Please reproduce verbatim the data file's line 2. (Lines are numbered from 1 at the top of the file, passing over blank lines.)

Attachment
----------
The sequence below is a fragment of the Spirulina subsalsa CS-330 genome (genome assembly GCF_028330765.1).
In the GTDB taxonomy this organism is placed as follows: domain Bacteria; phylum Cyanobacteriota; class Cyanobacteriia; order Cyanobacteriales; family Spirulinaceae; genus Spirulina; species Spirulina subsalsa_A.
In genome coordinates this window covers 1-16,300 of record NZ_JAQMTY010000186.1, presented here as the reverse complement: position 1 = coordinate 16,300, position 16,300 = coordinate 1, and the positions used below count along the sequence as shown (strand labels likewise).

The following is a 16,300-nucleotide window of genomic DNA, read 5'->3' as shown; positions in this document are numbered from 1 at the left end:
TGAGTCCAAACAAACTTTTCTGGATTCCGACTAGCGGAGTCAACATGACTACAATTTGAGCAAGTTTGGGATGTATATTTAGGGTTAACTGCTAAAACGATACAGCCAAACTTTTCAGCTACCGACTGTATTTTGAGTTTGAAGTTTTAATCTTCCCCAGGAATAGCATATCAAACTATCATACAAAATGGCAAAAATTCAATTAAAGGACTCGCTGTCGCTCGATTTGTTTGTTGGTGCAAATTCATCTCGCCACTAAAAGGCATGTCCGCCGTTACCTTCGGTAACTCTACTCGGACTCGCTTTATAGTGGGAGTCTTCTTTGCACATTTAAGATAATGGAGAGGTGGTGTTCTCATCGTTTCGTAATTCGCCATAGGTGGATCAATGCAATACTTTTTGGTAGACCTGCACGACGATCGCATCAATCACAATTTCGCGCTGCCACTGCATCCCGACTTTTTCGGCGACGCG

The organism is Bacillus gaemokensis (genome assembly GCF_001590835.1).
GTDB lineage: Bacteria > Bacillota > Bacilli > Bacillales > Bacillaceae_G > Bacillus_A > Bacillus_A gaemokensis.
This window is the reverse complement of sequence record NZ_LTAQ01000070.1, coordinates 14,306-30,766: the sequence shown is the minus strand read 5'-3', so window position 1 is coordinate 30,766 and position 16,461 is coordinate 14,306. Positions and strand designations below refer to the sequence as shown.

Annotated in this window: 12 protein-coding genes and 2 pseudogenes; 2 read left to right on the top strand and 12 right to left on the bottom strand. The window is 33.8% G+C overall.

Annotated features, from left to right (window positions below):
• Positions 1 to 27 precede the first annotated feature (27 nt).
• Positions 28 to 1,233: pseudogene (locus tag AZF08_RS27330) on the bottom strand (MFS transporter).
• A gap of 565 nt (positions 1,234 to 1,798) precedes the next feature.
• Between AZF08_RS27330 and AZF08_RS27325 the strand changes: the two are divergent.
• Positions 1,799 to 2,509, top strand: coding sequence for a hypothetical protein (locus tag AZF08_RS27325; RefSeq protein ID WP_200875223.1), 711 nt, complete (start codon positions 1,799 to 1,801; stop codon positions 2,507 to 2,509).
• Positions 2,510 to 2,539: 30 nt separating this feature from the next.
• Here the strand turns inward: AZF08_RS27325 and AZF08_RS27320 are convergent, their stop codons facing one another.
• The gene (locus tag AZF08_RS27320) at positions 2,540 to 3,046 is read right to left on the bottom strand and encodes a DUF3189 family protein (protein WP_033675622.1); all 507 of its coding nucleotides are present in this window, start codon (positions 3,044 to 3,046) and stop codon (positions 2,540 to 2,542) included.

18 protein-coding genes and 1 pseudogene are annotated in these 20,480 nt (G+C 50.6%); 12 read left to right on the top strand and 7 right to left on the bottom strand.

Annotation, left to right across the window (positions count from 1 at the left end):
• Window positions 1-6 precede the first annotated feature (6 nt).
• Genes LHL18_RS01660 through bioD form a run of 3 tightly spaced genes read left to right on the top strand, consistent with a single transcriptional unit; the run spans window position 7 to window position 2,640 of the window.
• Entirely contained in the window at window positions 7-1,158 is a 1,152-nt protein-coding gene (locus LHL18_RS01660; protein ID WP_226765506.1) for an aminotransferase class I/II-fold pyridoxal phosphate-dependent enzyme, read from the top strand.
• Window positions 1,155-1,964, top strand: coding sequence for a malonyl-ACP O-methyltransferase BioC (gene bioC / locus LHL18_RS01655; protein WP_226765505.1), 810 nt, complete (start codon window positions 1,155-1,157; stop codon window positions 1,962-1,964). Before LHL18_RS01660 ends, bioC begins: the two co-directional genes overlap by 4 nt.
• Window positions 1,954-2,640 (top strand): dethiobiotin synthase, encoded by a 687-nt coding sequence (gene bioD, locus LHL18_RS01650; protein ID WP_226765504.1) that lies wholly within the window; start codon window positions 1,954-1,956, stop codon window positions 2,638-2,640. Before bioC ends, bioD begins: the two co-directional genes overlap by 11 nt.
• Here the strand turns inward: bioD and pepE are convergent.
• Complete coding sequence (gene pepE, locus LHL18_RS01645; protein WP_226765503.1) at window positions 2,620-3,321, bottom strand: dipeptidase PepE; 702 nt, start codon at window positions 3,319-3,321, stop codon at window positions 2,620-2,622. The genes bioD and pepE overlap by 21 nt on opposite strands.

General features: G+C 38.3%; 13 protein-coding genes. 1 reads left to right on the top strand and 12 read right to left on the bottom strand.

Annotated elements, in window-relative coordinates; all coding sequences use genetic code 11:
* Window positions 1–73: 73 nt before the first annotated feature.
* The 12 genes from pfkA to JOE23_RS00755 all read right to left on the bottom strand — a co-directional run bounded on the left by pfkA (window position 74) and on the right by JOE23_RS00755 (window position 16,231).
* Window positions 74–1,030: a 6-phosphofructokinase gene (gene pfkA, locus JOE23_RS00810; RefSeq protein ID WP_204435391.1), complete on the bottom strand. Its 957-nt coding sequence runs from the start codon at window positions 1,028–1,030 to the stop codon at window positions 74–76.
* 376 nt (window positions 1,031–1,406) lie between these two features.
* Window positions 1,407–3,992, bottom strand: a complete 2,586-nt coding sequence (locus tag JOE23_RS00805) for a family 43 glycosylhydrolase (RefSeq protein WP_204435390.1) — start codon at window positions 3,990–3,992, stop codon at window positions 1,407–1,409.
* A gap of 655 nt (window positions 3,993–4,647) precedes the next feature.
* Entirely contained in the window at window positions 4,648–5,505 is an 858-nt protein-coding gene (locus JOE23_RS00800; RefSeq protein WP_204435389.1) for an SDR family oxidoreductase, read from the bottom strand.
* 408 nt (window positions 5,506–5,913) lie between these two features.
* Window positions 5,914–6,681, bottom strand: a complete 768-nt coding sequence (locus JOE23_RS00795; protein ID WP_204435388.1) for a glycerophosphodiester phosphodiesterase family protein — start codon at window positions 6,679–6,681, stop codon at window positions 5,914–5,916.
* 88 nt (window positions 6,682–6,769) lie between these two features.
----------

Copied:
In the GTDB taxonomy this organism is placed as follows: domain Bacteria; phylum Cyanobacteriota; class Cyanobacteriia; order Cyanobacteriales; family Spirulinaceae; genus Spirulina; species Spirulina subsalsa_A.